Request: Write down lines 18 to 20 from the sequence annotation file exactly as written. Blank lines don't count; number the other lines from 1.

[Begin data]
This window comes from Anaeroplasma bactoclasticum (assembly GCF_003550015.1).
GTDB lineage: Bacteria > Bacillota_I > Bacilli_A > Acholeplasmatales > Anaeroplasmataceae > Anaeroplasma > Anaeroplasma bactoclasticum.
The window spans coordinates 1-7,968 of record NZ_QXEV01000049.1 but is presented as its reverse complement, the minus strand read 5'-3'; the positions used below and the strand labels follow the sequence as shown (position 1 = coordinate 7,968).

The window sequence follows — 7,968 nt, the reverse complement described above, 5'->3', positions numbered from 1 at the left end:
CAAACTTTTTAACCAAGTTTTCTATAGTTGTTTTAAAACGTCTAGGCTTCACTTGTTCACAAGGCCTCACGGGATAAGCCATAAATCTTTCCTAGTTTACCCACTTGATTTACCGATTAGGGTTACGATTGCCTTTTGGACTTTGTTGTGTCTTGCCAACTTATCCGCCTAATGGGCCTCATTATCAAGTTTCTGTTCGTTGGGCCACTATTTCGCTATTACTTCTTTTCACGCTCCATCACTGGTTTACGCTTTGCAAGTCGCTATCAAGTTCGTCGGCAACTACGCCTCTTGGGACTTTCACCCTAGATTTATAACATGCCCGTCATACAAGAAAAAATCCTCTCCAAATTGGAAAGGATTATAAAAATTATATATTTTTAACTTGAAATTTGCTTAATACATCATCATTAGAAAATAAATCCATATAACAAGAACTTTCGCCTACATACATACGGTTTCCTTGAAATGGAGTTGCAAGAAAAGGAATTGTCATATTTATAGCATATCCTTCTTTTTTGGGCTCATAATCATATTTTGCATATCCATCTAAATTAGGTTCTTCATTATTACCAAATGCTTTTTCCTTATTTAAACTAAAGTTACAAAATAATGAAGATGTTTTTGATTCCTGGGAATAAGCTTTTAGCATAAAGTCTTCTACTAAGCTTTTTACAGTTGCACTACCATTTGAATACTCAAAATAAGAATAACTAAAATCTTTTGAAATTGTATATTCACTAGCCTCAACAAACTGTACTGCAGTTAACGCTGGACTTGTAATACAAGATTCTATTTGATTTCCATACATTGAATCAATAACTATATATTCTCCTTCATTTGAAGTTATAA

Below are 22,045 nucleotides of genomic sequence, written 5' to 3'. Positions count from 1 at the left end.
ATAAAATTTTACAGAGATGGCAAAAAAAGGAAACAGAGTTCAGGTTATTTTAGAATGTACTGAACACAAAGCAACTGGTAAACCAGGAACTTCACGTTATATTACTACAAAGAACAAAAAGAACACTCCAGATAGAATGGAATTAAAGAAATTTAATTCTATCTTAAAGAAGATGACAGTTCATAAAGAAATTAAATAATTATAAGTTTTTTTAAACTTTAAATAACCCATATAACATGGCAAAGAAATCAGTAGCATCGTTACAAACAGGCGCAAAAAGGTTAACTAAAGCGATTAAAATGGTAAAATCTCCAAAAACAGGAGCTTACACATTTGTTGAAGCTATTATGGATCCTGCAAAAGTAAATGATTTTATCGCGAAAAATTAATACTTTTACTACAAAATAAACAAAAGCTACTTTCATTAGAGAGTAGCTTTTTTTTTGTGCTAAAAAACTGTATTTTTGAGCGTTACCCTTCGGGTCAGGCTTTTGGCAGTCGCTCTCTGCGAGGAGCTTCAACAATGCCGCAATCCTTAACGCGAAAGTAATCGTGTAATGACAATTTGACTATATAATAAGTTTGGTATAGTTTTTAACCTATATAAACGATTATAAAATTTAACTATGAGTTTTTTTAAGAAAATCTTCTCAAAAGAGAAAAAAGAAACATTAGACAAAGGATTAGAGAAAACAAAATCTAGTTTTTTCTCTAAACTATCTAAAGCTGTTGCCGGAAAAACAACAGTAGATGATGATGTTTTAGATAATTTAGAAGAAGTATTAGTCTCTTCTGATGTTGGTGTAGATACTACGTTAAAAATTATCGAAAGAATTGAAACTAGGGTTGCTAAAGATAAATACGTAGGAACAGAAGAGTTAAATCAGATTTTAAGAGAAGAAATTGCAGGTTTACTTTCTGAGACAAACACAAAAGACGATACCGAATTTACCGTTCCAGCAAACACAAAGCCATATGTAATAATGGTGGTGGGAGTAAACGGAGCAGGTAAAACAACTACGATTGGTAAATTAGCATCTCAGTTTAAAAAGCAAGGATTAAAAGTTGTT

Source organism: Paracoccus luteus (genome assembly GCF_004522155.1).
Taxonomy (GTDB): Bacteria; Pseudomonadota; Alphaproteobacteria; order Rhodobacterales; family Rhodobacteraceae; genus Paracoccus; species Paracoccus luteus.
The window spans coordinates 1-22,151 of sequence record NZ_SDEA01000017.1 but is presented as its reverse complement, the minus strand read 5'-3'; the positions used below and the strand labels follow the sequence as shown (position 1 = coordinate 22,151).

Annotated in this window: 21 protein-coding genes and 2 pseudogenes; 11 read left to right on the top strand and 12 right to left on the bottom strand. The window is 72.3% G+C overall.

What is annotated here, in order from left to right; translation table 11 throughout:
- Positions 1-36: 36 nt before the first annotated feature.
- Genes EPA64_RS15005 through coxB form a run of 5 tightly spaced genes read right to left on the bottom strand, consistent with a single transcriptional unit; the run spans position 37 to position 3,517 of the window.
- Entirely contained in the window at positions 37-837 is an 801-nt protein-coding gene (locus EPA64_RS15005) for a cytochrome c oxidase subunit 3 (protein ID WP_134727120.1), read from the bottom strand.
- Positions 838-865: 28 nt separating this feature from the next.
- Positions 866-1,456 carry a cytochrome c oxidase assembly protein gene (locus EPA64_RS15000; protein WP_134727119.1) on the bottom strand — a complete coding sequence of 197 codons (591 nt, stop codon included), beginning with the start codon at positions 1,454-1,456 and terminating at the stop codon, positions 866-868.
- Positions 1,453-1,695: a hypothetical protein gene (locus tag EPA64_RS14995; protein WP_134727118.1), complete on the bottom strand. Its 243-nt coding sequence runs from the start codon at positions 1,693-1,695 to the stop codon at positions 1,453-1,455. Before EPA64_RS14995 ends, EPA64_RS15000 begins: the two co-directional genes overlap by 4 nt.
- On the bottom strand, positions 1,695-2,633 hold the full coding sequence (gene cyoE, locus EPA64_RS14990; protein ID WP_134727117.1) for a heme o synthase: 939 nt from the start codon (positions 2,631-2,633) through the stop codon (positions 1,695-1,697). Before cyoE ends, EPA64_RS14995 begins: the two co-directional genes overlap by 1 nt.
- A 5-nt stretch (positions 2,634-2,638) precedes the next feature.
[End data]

- Positions 1,453-1,695: a hypothetical protein gene (locus tag EPA64_RS14995; protein WP_134727118.1), complete on the bottom strand. Its 243-nt coding sequence runs from the start codon at positions 1,693-1,695 to the stop codon at positions 1,453-1,455. Before EPA64_RS14995 ends, EPA64_RS15000 begins: the two co-directional genes overlap by 4 nt.
- On the bottom strand, positions 1,695-2,633 hold the full coding sequence (gene cyoE, locus EPA64_RS14990; protein ID WP_134727117.1) for a heme o synthase: 939 nt from the start codon (positions 2,631-2,633) through the stop codon (positions 1,695-1,697). Before cyoE ends, EPA64_RS14995 begins: the two co-directional genes overlap by 1 nt.
- A 5-nt stretch (positions 2,634-2,638) precedes the next feature.